Our area boasts two Michelin-starred restaurants – and they have more than just good food in common…
For Rupert Rowley, head chef at Fischer’s, and Nathan Smith, his counterpart at the Old Vicarage, both cut their culinary milk teeth at Sheffield College.
The man responsible for training both, and many more like them, is Master Chef Mick Burke, deputy head of hospitality, who has been inspiring the nation’s chefs from his kitchen classroom for nearly 35 years.
He not only teaches budding chefs the skills that form the tools of their trade, but also oversees one of the city’s most impressive eateries.
Sparks, the college training restaurant in Granville Road, is also open to the public and has a strong reputation for high quality and excellent value.
Running service at such a venue is not a responsibility to be taken lightly. Not only must staff ensure that food is prepared and delivered in a professional manner, but they must do it knowing that every move can be witnessed by diners via a live video link.
Mick is in good company – two of his colleagues are also Master Chefs of Great Britain. But it is Mick’s experience which has given him the solid platform from which to pass on his skills and knowledge.
He trained on the job, with Ind Coope Hotels, Trust House Forte and Claridge’s in London, as well as taking courses in France and Switzerland.
A talented pastry chef, he has written a book, Professional Patisserie, and won several awards, both national and international.
His students include numerous who went on to achieve honours within the profession – including two who won the top European competition for trainee chefs in consecutive years.
Mick has also represented Great Britain, giving a televised cookery demonstration in Nantes, France.
But his number one experience, he says, was meeting world champion pastry chef and chocolatier Oriol Balaguer: “It was amazing to work with him at Sheffield College, given his reputation.”
Chocolate remains one of Mick’s favourite ingredients and he uses it to effect in his signature dish, chocolate brioche pudding.
“It’s a fantastic combination of chocolate and caramelised banana – gooey, satisfying and fun to eat,” he says.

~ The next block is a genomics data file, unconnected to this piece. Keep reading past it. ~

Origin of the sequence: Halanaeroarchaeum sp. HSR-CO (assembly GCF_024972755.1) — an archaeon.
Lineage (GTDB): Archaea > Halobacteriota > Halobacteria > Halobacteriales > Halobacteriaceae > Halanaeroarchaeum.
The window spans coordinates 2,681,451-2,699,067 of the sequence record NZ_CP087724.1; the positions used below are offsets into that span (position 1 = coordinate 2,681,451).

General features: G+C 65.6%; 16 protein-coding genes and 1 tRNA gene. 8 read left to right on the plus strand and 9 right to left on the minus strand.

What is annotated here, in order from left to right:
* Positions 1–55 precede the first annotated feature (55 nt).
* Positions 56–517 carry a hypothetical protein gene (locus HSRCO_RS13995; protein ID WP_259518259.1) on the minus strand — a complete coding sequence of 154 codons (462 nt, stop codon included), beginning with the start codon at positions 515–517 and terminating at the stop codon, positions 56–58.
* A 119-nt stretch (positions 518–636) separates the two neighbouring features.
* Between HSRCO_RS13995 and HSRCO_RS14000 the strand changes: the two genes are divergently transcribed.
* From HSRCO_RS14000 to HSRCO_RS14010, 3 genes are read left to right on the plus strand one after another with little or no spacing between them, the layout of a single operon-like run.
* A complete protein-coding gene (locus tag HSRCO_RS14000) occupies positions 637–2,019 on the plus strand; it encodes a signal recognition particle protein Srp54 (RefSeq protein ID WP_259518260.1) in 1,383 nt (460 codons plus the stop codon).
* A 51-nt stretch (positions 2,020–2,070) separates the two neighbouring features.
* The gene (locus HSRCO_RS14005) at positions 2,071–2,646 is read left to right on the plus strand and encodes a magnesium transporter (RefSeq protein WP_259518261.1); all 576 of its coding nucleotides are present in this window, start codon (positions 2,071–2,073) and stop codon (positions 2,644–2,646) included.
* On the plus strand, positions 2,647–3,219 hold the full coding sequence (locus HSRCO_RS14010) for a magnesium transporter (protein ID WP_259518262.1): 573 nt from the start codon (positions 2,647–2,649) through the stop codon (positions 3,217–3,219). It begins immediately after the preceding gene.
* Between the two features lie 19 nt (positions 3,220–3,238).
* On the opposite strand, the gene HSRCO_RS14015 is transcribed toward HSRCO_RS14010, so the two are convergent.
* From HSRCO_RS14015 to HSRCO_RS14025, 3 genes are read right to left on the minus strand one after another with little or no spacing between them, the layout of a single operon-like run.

Sparks restaurant is open Monday to Friday lunchtimes (three courses £9.95) and Tuesday to Thursday evenings. It regularly runs themed food events – coming up is a French night (Jan 21 – £18.50), a Bavarian winter warmer (Jan 27 – £14.50) and a buffet and race night (Feb 10 – £18.50). For details or tickets call (0114) 260 2060.
Chocolate brioche pudding with fudge, caramelised banana and vanilla ice cream
DARKK CHOCOLATE FUDGE:
137g liquid glucose
200g plain chocolate (60-70%) 30g butter
Put sugar, glucose and cream in a pan and boil to 120ºC. Put chocolate and butter in a heat proof bowl and melt by placing on a pan of simmering water.
Once melted put bowl on worktop and add boiled sugar and cream solution. Mix until smooth and glossy. Pour into a swiss roll tin lined with silicone paper and cool until solid.
375g whipping cream
2 egg yolks
135g plain chocolate (60-70%) 25g unsalted butter
200g brioche, diced to 1cm
100g fudge, diced to 1cm
Whisk eggs, yolks and sugar together. Boil cream and pour on to chocolate and butter – emulsify using a stem blender. Whisk into egg mixture.
Line a small stainless steel ring with silicone paper. Cut brioche into squares and place in a bowl, pour over the chocolate custard until brioche is fully moistened but still retains its shape. Fill the prepared metal ring with alternate layers of brioche mixture and diced fudge. Sprinkle top of mould with diced fudge. Bake at 180ºC for 15 mins. Stand 10 -15 mins prior to demoulding.
Slice two bananas on a slant and place on a metal tray; sprinkle with caster sugar and use a blow torch to caramelise the surface. (This must be done just before plating, so caramel stays crisp.)
EGG CUSTARD SAUCE:
3 egg yolks
25g caster sugar
3-4 drops of vanilla essence
Mix egg yolk and sugar in a bowl. Boil milk, add vanilla, whisk into yolks and return to a thick-bottomed pan. Place on a low heat and stir until it coats the back of a wooden spoon. Do not allow custard to boil or the mixture will scramble! A digital probe can be used to ensure that custard reaches 85ºC. Pour into a clean bowl to prevent further cooking and serve immediately.
Demould pudding into centre of a warm plate.
Arrange caramelised bananas around base of the pudding.
Serve with a scoop of good quality vanilla ice cream and a sauceboat of fresh egg custard.